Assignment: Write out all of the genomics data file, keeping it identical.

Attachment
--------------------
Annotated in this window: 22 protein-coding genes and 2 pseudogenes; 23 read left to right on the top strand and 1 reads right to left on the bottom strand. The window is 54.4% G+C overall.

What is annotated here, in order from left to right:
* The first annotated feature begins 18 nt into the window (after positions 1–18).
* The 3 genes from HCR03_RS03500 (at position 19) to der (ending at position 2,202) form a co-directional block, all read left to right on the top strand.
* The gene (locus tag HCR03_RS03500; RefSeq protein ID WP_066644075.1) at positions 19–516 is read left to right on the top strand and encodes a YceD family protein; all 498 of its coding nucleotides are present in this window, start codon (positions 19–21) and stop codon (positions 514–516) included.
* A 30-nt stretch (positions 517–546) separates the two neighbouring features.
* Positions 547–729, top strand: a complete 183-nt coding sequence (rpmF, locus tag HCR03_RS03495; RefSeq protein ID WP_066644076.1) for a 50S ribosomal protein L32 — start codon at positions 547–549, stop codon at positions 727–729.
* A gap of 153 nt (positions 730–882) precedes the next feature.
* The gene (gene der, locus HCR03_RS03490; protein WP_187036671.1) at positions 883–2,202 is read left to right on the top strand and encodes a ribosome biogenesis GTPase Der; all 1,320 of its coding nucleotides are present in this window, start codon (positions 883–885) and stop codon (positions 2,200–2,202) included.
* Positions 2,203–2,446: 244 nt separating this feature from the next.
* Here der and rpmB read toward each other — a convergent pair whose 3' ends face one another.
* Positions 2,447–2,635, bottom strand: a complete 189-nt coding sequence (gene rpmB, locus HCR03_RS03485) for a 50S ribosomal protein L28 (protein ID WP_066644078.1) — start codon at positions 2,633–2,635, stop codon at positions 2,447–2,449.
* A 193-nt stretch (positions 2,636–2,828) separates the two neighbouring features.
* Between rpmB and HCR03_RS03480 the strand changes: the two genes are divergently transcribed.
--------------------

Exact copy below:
Annotated in this window: 22 protein-coding genes and 2 pseudogenes; 23 read left to right on the top strand and 1 reads right to left on the bottom strand. The window is 54.4% G+C overall.

What is annotated here, in order from left to right:
* The first annotated feature begins 18 nt into the window (after positions 1–18).
* The 3 genes from HCR03_RS03500 (at position 19) to der (ending at position 2,202) form a co-directional block, all read left to right on the top strand.
* The gene (locus tag HCR03_RS03500; RefSeq protein ID WP_066644075.1) at positions 19–516 is read left to right on the top strand and encodes a YceD family protein; all 498 of its coding nucleotides are present in this window, start codon (positions 19–21) and stop codon (positions 514–516) included.
* A 30-nt stretch (positions 517–546) separates the two neighbouring features.
* Positions 547–729, top strand: a complete 183-nt coding sequence (rpmF, locus tag HCR03_RS03495; RefSeq protein ID WP_066644076.1) for a 50S ribosomal protein L32 — start codon at positions 547–549, stop codon at positions 727–729.
* A gap of 153 nt (positions 730–882) precedes the next feature.
* The gene (gene der, locus HCR03_RS03490; protein WP_187036671.1) at positions 883–2,202 is read left to right on the top strand and encodes a ribosome biogenesis GTPase Der; all 1,320 of its coding nucleotides are present in this window, start codon (positions 883–885) and stop codon (positions 2,200–2,202) included.
* Positions 2,203–2,446: 244 nt separating this feature from the next.
* Here der and rpmB read toward each other — a convergent pair whose 3' ends face one another.
* Positions 2,447–2,635, bottom strand: a complete 189-nt coding sequence (gene rpmB, locus HCR03_RS03485) for a 50S ribosomal protein L28 (protein ID WP_066644078.1) — start codon at positions 2,633–2,635, stop codon at positions 2,447–2,449.
* A 193-nt stretch (positions 2,636–2,828) separates the two neighbouring features.
* Between rpmB and HCR03_RS03480 the strand changes: the two genes are divergently transcribed.